So the Cost-to-the- Tax-Payer-of-Asylum-Seekers story
runs on and on...
Whatever the costs might or might not be, and whoever is responsible for meeting them, what noone has mentioned yet is that so many of the asylum-seekers I've known spend months or, more frequently, years sitting in miserable hostel rooms, waiting in angst and fear for their claims to be processed.
All that time, they're desperate to work. They're humiliated by the indignity of having nothing useful to do, the accusations of being 'spongers.' Many of them are highly skilled and experienced people who could be contributing enormously to the new society they find themselves in. Most are prepared to do any kind of work just to regain some independence, some semblance of control over their lives.
I've been thinking about one young Bosnian man I met about two years ago. He was putting up a heroic struggle against depression and loneliness by volunteering in his local A&E department in inner-city London. I realised that he'd been a talented surgeon before he was forced to flee his home and community. The London hospital was so short-staffed that it was happy to let him 'help out'. He told me that, as people got to know his background, he was often asked unofficially for a medical opinion. But, of course, the rules meant that he wasn't allowed to earn any kind of wage.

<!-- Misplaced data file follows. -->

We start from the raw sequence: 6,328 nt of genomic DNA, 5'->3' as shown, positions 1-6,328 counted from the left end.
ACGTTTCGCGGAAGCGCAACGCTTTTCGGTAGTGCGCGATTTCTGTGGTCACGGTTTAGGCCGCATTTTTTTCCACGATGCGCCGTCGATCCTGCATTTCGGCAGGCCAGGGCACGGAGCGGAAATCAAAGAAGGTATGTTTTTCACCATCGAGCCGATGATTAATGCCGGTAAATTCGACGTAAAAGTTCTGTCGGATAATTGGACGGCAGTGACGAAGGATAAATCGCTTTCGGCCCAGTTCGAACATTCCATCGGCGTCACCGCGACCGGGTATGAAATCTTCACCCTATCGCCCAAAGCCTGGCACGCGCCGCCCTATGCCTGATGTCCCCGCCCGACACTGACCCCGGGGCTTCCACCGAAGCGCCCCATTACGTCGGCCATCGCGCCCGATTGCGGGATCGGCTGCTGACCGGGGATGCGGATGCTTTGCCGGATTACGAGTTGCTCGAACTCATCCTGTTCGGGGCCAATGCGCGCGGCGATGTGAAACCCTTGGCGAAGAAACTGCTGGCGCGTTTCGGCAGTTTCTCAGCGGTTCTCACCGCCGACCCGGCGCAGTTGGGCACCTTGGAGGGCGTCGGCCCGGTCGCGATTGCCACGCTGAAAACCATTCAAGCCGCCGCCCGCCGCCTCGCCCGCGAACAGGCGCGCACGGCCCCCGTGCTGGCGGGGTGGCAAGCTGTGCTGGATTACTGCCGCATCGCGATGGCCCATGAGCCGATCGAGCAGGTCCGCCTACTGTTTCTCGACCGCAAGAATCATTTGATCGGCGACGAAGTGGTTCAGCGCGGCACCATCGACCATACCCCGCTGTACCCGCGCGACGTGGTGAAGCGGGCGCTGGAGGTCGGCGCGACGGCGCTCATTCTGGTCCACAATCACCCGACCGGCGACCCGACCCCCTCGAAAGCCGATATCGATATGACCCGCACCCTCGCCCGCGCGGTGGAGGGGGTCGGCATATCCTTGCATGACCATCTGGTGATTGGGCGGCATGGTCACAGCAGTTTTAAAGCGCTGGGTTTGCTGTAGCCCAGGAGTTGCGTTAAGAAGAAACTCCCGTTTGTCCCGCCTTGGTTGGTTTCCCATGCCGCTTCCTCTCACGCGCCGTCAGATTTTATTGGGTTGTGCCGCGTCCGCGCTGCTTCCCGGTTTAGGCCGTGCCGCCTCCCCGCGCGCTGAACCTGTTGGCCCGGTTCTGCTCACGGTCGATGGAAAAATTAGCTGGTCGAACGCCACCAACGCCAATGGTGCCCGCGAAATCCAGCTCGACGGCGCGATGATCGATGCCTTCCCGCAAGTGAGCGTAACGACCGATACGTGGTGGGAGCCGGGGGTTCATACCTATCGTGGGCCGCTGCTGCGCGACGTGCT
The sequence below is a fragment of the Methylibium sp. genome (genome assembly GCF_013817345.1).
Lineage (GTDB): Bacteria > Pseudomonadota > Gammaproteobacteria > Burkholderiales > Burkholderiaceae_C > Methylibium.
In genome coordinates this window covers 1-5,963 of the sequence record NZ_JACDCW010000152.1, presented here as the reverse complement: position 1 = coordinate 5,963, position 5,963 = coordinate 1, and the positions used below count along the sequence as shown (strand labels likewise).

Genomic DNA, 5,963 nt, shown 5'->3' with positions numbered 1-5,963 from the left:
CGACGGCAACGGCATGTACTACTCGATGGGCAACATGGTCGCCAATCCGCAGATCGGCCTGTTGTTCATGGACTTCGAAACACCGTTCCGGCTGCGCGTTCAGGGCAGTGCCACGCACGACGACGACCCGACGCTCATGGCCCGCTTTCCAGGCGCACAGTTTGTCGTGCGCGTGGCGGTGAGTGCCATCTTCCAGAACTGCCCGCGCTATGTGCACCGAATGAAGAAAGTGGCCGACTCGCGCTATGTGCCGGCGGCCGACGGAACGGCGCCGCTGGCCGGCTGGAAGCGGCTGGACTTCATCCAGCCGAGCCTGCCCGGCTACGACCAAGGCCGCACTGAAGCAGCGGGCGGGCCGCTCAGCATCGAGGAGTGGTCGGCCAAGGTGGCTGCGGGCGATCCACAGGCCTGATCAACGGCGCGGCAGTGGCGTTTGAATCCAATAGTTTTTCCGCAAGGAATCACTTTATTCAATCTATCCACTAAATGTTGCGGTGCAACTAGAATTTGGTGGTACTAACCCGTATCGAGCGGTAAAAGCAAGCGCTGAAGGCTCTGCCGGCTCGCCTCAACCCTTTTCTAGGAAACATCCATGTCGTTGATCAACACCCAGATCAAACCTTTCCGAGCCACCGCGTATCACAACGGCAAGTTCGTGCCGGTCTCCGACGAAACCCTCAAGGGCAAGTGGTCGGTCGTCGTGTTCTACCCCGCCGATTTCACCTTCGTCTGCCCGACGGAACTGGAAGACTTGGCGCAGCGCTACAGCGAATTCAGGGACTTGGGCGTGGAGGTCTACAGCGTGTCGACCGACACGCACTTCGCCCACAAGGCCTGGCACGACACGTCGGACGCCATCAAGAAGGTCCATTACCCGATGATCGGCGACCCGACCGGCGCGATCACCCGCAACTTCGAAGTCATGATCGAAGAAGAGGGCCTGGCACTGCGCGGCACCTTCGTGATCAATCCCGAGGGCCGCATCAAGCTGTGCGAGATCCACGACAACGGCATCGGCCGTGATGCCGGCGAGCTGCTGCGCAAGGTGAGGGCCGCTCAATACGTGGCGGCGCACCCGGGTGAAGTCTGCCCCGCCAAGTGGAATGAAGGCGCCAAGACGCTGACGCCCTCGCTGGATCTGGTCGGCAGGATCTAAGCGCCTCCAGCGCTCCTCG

I don't know what happened to this particular man. He got 'dispersed' somewhere else and I never saw him again. I just remember his despair and frustration and what he wrote in his notebook and showed to me at the end of one particularly long day of waiting: 'I'd do anything to remember what it feels like to be a human being again.'
There are many, many people like this man, people who really don't want to take tax-payers' money. They just want a chance to get on with their lives in a safe place. So how can keeping them on benefits, whilst someone loses their paperwork or takes months to make a decision, make any kind of financial sense?